Wednesday, November 07, 2007

Poetry for Pete's Sake

I love poetry. Reading poetry is a lost art these days and it is sad because poetry should be read out loud. I think people forget that. Most of us read our page-turners in the airport and skip paragraphs and miss a few names but still get the plot because its hard to miss. And every once in a while then they (I, we, you) might, - ( if they are extremely bored and a poetry book is the only bound paper in six-mile radius) - open a book of good poetry.

Next time you open a book of poetry, read it out loud. There is a lot of bad, depressing poetry out there but when you run on to a good one, it rolls off your tongue like a tasty treat. Just try it. Do fun things like reading it with a goofy English accent. (Not that the English are goofy, it’s just when I try to do it sounds gooftarded.) Read it to your wife, your kids. If you don't get it at first, read it again. Usually a good poem really comes alive to me on the third reading.

My mom read me poetry when I was a wee lad and I loved it. Did I understand it? Heck no. But some of the imagery stuck in my brain and hasn't come unstuck since.

I think reading poetry to kids at a young age teaches them the basic tenants of art: order and beauty. It is also a little more fun for the mom than reading about duck's new brother "the red beach-ball."

The mind recognizes the patterns in the poetry but cannot predict them, and the way in which the poet wields the scheme and words and alliterations and imagery... well, I think they tickle the brain in ways no one else can.

Shoot, read them Shell Silvertstein for crying out loud. And don't forget Dr. Seuss.

Here are a couple of poems that are a fun outloud read.

Mr. Grumpledump's Song - Shell Silverstein

Everything's wrong,
Days are too long,
Sunshine's too hot,
Wind is too strong.
Clouds are too fluffy,
Grass is too green,
Ground is too dusty,
Sheets are too clean.
Stars are too twinkly,
Moon is too high,
Water's too drippy,
Sand is too dry.
Rocks are too heavy,
Feathers too light,
Kids are too noisy,
Shoes are too tight.
Folks are too happy,
Singin' their songs.
Why can't they see it?
Everything's wrong!



A Considerable Speck - Robert Frost

(Microscopic)

A speck that would have been beneath my sight
On any but a paper sheet so white
Set off across what I had written there.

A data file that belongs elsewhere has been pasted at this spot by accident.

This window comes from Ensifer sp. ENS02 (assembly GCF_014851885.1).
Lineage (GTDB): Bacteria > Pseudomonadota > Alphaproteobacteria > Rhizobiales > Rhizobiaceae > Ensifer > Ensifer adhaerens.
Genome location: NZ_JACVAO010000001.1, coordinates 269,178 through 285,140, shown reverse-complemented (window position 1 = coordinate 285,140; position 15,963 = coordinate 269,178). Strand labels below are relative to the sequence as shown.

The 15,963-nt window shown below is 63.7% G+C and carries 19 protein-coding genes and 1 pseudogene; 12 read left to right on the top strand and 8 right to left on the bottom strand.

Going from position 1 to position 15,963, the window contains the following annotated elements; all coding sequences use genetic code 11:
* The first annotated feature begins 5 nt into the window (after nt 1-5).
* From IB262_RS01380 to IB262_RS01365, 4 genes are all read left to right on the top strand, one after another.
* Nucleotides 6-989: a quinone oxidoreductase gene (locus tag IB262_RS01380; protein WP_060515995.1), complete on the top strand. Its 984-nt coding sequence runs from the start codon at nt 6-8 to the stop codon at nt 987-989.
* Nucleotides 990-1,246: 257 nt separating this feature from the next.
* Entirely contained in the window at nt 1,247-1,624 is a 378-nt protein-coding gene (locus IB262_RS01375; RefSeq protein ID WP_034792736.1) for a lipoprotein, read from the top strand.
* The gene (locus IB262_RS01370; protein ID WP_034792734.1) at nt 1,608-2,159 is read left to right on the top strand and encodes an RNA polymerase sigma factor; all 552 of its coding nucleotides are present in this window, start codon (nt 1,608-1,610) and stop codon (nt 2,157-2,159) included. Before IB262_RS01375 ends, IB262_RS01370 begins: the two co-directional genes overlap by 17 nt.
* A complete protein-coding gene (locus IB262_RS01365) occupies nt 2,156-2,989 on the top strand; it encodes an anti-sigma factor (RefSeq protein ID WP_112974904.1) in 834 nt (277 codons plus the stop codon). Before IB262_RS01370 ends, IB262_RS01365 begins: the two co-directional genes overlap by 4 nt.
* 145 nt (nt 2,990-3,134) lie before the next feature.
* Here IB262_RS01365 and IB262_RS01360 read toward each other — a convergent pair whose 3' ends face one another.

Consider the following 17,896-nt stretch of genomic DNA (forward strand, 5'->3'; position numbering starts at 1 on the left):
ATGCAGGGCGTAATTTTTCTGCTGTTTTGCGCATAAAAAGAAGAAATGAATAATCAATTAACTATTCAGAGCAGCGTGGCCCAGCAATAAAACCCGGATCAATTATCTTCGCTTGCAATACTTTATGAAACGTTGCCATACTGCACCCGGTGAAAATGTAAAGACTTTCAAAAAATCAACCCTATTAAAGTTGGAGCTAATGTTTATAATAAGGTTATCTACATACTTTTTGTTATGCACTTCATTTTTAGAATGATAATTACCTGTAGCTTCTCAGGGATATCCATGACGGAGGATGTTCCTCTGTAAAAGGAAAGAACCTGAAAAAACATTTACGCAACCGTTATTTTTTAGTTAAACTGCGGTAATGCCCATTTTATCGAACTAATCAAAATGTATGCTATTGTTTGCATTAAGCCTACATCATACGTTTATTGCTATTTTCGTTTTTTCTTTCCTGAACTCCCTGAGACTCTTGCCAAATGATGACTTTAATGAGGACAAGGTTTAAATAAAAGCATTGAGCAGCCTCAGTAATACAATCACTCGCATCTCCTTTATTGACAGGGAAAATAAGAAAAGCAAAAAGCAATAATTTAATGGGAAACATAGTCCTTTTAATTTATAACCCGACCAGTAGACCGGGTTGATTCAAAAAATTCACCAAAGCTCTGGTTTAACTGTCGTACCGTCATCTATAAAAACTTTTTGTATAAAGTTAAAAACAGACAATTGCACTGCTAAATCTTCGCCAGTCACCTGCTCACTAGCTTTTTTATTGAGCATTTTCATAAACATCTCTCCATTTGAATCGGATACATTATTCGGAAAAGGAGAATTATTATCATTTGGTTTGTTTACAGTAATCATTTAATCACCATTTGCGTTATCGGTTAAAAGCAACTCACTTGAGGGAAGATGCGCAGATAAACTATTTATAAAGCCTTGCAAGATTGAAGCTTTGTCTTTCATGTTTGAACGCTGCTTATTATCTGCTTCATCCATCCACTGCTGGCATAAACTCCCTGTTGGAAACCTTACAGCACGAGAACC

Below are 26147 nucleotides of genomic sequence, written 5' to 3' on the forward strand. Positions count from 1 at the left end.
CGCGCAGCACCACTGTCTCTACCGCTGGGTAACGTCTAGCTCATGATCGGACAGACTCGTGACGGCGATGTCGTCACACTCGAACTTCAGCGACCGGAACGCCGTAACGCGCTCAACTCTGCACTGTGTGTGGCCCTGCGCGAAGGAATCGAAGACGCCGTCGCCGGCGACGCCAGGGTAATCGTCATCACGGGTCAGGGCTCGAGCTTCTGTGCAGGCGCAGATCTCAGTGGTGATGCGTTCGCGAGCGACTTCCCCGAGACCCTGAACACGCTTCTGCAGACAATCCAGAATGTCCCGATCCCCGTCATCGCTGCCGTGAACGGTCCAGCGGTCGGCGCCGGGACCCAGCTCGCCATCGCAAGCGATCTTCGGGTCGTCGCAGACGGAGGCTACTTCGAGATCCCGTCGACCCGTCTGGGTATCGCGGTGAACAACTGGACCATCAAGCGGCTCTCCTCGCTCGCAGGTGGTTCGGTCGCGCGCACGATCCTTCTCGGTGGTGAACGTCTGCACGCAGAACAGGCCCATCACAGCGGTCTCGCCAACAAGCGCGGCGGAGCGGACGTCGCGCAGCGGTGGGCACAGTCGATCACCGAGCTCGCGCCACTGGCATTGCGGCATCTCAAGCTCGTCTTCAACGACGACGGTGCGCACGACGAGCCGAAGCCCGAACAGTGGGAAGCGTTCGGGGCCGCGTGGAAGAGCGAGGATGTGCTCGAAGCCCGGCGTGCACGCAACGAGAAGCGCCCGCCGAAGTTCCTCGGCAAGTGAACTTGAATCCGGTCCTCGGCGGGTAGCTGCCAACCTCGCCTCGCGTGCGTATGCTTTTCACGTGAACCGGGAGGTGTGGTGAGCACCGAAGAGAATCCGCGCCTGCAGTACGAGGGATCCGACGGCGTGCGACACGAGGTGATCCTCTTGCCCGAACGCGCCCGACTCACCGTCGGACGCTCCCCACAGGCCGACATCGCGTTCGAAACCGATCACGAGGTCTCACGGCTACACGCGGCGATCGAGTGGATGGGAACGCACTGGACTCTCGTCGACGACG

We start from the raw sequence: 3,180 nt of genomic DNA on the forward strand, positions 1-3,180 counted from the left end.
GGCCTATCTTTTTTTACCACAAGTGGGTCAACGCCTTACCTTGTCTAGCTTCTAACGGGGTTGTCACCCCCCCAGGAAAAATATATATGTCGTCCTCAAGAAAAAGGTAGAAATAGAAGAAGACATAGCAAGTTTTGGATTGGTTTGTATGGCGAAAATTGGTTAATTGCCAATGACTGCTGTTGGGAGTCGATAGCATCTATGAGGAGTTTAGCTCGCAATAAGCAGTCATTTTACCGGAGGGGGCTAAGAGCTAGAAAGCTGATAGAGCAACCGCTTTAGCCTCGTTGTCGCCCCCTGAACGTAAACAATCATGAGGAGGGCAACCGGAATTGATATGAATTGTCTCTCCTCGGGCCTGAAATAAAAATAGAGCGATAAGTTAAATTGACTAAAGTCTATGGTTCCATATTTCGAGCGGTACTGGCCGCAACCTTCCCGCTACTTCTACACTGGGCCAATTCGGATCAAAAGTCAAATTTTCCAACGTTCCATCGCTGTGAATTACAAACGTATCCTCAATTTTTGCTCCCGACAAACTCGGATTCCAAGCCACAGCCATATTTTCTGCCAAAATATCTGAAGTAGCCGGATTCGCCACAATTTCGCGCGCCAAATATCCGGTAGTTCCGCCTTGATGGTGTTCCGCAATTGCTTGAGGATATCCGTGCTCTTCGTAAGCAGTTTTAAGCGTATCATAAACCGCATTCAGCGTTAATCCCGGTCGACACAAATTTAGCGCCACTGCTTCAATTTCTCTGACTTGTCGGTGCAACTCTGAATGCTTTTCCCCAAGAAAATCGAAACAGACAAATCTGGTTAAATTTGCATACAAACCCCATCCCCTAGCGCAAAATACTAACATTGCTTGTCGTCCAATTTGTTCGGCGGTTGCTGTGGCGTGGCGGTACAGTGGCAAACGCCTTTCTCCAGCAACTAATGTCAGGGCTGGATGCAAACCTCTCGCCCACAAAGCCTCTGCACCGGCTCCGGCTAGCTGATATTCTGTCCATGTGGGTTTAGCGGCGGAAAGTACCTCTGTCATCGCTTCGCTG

And I had idly poised my pen in air
To stop it with a period of ink
When something strange about it made me think,
This was no dust speck by my breathing blown,
But unmistakably a living mite
With inclinations it could call its own.
It paused as with suspicion of my pen,
And then came racing wildly on again
To where my manuscript was not yet dry;
Then paused again and either drank or smelt--
With loathing, for again it turned to fly.
Plainly with an intelligence I dealt.
It seemed too tiny to have room for feet,
Yet must have had a set of them complete
To express how much it didn't want to die.
It ran with terror and with cunning crept.
It faltered: I could see it hesitate;
Then in the middle of the open sheet
Cower down in desperation to accept
Whatever I accorded it of fate.
I have none of the tenderer-than-thou
Collectivistic regimenting love
With which the modern world is being swept.
But this poor microscopic item now!
Since it was nothing I knew evil of
I let it lie there till I hope it slept.

I have a mind myself and recognize
Mind when I meet with it in any guise
No one can know how glad I am to find
On any sheet the least display of mind.

Robert Frost

7 comments:

MamasBoy said...

Is it best to read the poems with the dour look of a poet?

Seth Ward said...

Only if you are mocking one. In general, poetry should be read like you would read anything else- normal.

Chaotic Hammer said...

These are both great.

On the subject of reciting poetry or prose aloud, I found this extremely entertaining:

Taylor Mali

Dude, you should be able to find poetry slams or coffee houses with readings and recitations all over the place there. You're pretty much in the center of the cultural universe.

Susanne said...

I love poetry too!! Silverstein is one of my favorites too. My daughter likes his poems a lot too. I also love Elizabeth Barrett Browning.

Rob said...

I have (now) fond recollections of memorizing poetry in 4th grade. We had to memorize 1000 lines of poetry over the course of the year. I can still recite big chunks of The Cremation of Sam McGee by Robert Service. I had the whole thing memorized at one time.

There are strange things done in the midnight sun
By the men who moil for gold;
The Arctic trails have their secret tales
That would make your blood run cold;
The Northern Lights have seen queer sights,
But the queerest they ever did see
Was that night on the marge of Lake Lebarge
I cremated Sam McGee.


My Dad loved Robert Service. I have a book of his poetry that belonged to Dad with his favorites marked.

Bill Hensley said...

Rob, I think my Dad would have loved your Dad. Mine was a big fan of Rudyard Kipling. I still have most of Gunga Din committed to memory.

Oh I shan't forget the night
when I dropped be'ind the fight
with a bullet where me beltplate should'a been.
I was chokin' mad with thirst,
and the man who spied me first
was our good ol' grinnin', gruntin' Gunga Din.

'E lifted up me 'ead
and 'e plugged me where I bled
and 'e guv me 'arf a pint o' water - green.
It was crawlin' and it stunk,
but of all the drinks I've drunk
I'm gratefullest for that one from Gunga Din.

Seth Ward said...

Those are great poems! I need to check that stuff out.